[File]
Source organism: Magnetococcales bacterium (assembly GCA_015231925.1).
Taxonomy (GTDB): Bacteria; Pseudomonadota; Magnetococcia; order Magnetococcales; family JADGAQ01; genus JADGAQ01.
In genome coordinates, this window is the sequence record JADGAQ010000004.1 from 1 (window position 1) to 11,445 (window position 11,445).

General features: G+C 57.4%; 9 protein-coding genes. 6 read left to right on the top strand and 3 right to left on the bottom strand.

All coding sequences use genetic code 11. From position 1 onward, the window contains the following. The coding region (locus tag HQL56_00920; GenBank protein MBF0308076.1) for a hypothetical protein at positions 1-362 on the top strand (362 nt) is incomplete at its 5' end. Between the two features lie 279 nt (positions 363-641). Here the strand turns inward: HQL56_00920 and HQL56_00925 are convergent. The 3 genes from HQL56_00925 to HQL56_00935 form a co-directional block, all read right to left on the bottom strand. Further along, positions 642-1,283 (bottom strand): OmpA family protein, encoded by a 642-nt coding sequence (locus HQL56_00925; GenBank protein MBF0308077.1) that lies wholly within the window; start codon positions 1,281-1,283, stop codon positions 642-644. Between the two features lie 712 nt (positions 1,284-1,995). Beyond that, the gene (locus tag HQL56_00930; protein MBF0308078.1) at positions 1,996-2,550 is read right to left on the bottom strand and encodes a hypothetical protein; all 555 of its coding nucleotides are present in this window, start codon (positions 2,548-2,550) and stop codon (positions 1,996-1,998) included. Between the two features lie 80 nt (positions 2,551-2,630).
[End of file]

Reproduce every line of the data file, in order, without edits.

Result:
Source organism: Magnetococcales bacterium (assembly GCA_015231925.1).
Taxonomy (GTDB): Bacteria; Pseudomonadota; Magnetococcia; order Magnetococcales; family JADGAQ01; genus JADGAQ01.
In genome coordinates, this window is the sequence record JADGAQ010000004.1 from 1 (window position 1) to 11,445 (window position 11,445).

General features: G+C 57.4%; 9 protein-coding genes. 6 read left to right on the top strand and 3 right to left on the bottom strand.

All coding sequences use genetic code 11. From position 1 onward, the window contains the following. The coding region (locus tag HQL56_00920; GenBank protein MBF0308076.1) for a hypothetical protein at positions 1-362 on the top strand (362 nt) is incomplete at its 5' end. Between the two features lie 279 nt (positions 363-641). Here the strand turns inward: HQL56_00920 and HQL56_00925 are convergent. The 3 genes from HQL56_00925 to HQL56_00935 form a co-directional block, all read right to left on the bottom strand. Further along, positions 642-1,283 (bottom strand): OmpA family protein, encoded by a 642-nt coding sequence (locus HQL56_00925; GenBank protein MBF0308077.1) that lies wholly within the window; start codon positions 1,281-1,283, stop codon positions 642-644. Between the two features lie 712 nt (positions 1,284-1,995). Beyond that, the gene (locus tag HQL56_00930; protein MBF0308078.1) at positions 1,996-2,550 is read right to left on the bottom strand and encodes a hypothetical protein; all 555 of its coding nucleotides are present in this window, start codon (positions 2,548-2,550) and stop codon (positions 1,996-1,998) included. Between the two features lie 80 nt (positions 2,551-2,630).